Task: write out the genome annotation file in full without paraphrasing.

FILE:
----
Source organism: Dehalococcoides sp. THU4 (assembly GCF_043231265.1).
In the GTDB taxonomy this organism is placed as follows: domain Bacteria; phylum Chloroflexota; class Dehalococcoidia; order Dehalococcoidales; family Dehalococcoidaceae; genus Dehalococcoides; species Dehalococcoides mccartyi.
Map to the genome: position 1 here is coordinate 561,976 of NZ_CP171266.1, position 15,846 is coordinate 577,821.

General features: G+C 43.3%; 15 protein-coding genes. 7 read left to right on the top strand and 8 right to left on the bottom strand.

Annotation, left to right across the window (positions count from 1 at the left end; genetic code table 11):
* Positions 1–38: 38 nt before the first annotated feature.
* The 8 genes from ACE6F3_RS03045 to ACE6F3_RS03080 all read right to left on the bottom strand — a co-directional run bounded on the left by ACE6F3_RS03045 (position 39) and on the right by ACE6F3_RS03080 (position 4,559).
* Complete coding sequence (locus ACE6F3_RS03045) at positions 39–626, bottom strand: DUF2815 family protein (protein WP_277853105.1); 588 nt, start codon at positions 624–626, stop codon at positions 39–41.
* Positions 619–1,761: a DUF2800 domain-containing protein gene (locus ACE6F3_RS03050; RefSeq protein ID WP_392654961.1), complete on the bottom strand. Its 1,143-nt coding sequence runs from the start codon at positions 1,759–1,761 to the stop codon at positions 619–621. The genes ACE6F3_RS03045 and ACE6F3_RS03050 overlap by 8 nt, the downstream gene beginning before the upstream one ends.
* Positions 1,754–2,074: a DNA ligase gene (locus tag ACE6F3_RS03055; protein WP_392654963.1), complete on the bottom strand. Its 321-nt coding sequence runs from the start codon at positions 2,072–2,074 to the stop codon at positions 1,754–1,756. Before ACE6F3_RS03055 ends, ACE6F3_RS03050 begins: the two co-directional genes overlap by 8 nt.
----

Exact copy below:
Source organism: Dehalococcoides sp. THU4 (assembly GCF_043231265.1).
In the GTDB taxonomy this organism is placed as follows: domain Bacteria; phylum Chloroflexota; class Dehalococcoidia; order Dehalococcoidales; family Dehalococcoidaceae; genus Dehalococcoides; species Dehalococcoides mccartyi.
Map to the genome: position 1 here is coordinate 561,976 of NZ_CP171266.1, position 15,846 is coordinate 577,821.

General features: G+C 43.3%; 15 protein-coding genes. 7 read left to right on the top strand and 8 right to left on the bottom strand.

Annotation, left to right across the window (positions count from 1 at the left end; genetic code table 11):
* Positions 1–38: 38 nt before the first annotated feature.
* The 8 genes from ACE6F3_RS03045 to ACE6F3_RS03080 all read right to left on the bottom strand — a co-directional run bounded on the left by ACE6F3_RS03045 (position 39) and on the right by ACE6F3_RS03080 (position 4,559).
* Complete coding sequence (locus ACE6F3_RS03045) at positions 39–626, bottom strand: DUF2815 family protein (protein WP_277853105.1); 588 nt, start codon at positions 624–626, stop codon at positions 39–41.
* Positions 619–1,761: a DUF2800 domain-containing protein gene (locus ACE6F3_RS03050; RefSeq protein ID WP_392654961.1), complete on the bottom strand. Its 1,143-nt coding sequence runs from the start codon at positions 1,759–1,761 to the stop codon at positions 619–621. The genes ACE6F3_RS03045 and ACE6F3_RS03050 overlap by 8 nt, the downstream gene beginning before the upstream one ends.
* Positions 1,754–2,074: a DNA ligase gene (locus tag ACE6F3_RS03055; protein WP_392654963.1), complete on the bottom strand. Its 321-nt coding sequence runs from the start codon at positions 2,072–2,074 to the stop codon at positions 1,754–1,756. Before ACE6F3_RS03055 ends, ACE6F3_RS03050 begins: the two co-directional genes overlap by 8 nt.